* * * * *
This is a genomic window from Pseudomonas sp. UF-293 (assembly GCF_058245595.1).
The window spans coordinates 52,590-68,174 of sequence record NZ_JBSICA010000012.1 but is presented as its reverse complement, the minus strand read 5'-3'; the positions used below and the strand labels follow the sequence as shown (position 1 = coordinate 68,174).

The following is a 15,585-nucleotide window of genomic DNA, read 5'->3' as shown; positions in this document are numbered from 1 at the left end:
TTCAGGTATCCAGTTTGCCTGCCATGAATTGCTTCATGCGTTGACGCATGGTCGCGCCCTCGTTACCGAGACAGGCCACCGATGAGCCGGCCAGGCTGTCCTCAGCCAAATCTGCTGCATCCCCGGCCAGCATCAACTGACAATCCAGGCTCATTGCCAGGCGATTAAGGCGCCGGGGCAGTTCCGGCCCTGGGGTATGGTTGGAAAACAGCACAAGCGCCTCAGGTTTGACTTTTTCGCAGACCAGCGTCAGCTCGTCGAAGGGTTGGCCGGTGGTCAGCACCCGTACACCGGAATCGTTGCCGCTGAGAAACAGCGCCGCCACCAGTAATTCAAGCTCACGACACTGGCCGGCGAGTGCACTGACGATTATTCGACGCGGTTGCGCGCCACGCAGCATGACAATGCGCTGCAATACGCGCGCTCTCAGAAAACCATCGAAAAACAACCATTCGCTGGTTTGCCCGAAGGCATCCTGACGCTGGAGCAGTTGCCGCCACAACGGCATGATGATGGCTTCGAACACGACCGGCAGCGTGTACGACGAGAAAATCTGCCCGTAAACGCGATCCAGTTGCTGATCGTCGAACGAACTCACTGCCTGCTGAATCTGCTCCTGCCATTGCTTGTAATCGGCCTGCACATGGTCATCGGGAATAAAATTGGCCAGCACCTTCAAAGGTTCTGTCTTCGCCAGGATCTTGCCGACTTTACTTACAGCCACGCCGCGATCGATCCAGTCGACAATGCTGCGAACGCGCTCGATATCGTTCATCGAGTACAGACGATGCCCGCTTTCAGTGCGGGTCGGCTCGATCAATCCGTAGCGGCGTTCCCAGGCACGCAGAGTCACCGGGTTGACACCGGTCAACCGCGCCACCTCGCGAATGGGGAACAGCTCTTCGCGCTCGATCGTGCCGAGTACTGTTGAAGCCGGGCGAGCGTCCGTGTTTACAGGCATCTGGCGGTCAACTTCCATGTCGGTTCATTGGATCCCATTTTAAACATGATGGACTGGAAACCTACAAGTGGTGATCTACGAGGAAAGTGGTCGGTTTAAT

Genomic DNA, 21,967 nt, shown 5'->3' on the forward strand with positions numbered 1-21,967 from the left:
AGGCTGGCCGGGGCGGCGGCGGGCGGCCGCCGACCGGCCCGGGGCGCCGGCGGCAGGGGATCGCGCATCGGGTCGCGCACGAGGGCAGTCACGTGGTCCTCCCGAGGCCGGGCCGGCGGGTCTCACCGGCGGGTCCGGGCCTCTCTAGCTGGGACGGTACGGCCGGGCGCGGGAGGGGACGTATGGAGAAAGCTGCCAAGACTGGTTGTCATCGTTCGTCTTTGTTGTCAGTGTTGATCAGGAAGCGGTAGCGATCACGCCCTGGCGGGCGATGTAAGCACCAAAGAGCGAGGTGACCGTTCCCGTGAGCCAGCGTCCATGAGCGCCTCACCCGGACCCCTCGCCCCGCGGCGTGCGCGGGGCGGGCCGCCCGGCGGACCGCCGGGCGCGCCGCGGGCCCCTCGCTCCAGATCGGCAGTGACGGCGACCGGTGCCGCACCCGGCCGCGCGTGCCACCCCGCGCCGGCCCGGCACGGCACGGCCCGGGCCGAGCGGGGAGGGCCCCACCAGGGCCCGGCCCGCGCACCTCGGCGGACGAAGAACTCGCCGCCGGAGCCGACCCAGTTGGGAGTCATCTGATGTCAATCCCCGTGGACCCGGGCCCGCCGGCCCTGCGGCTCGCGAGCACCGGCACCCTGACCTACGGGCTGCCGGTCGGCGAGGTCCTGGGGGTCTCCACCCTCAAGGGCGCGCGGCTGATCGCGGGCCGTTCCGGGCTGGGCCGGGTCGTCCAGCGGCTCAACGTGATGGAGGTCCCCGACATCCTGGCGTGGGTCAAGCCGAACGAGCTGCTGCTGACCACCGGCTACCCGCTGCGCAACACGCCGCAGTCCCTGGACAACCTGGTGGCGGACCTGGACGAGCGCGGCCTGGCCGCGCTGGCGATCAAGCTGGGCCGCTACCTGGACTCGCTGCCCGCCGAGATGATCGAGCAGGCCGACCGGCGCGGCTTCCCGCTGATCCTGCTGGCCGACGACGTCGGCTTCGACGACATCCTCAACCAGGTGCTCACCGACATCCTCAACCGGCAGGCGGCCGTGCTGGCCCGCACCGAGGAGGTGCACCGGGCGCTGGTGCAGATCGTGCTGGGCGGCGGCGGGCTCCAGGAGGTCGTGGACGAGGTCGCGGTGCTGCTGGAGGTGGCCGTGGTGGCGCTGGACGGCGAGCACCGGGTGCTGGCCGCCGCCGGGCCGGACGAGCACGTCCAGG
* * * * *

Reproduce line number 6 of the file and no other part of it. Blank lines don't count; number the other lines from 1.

AGGCTGGCCGGGGCGGCGGCGGGCGGCCGCCGACCGGCCCGGGGCGCCGGCGGCAGGGGATCGCGCATCGGGTCGCGCACGAGGGCAGTCACGTGGTCCTCCCGAGGCCGGGCCGGCGGGTCTCACCGGCGGGTCCGGGCCTCTCTAGCTGGGACGGTACGGCCGGGCGCGGGAGGGGACGTATGGAGAAAGCTGCCAAGACTGGTTGTCATCGTTCGTCTTTGTTGTCAGTGTTGATCAGGAAGCGGTAGCGATCACGCCCTGGCGGGCGATGTAAGCACCAAAGAGCGAGGTGACCGTTCCCGTGAGCCAGCGTCCATGAGCGCCTCACCCGGACCCCTCGCCCCGCGGCGTGCGCGGGGCGGGCCGCCCGGCGGACCGCCGGGCGCGCCGCGGGCCCCTCGCTCCAGATCGGCAGTGACGGCGACCGGTGCCGCACCCGGCCGCGCGTGCCACCCCGCGCCGGCCCGGCACGGCACGGCCCGGGCCGAGCGGGGAGGGCCCCACCAGGGCCCGGCCCGCGCACCTCGGCGGACGAAGAACTCGCCGCCGGAGCCGACCCAGTTGGGAGTCATCTGATGTCAATCCCCGTGGACCCGGGCCCGCCGGCCCTGCGGCTCGCGAGCACCGGCACCCTGACCTACGGGCTGCCGGTCGGCGAGGTCCTGGGGGTCTCCACCCTCAAGGGCGCGCGGCTGATCGCGGGCCGTTCCGGGCTGGGCCGGGTCGTCCAGCGGCTCAACGTGATGGAGGTCCCCGACATCCTGGCGTGGGTCAAGCCGAACGAGCTGCTGCTGACCACCGGCTACCCGCTGCGCAACACGCCGCAGTCCCTGGACAACCTGGTGGCGGACCTGGACGAGCGCGGCCTGGCCGCGCTGGCGATCAAGCTGGGCCGCTACCTGGACTCGCTGCCCGCCGAGATGATCGAGCAGGCCGACCGGCGCGGCTTCCCGCTGATCCTGCTGGCCGACGACGTCGGCTTCGACGACATCCTCAACCAGGTGCTCACCGACATCCTCAACCGGCAGGCGGCCGTGCTGGCCCGCACCGAGGAGGTGCACCGGGCGCTGGTGCAGATCGTGCTGGGCGGCGGCGGGCTCCAGGAGGTCGTGGACGAGGTCGCGGTGCTGCTGGAGGTGGCCGTGGTGGCGCTGGACGGCGAGCACCGGGTGCTGGCCGCCGCCGGGCCGGACGAGCACGTCCAGG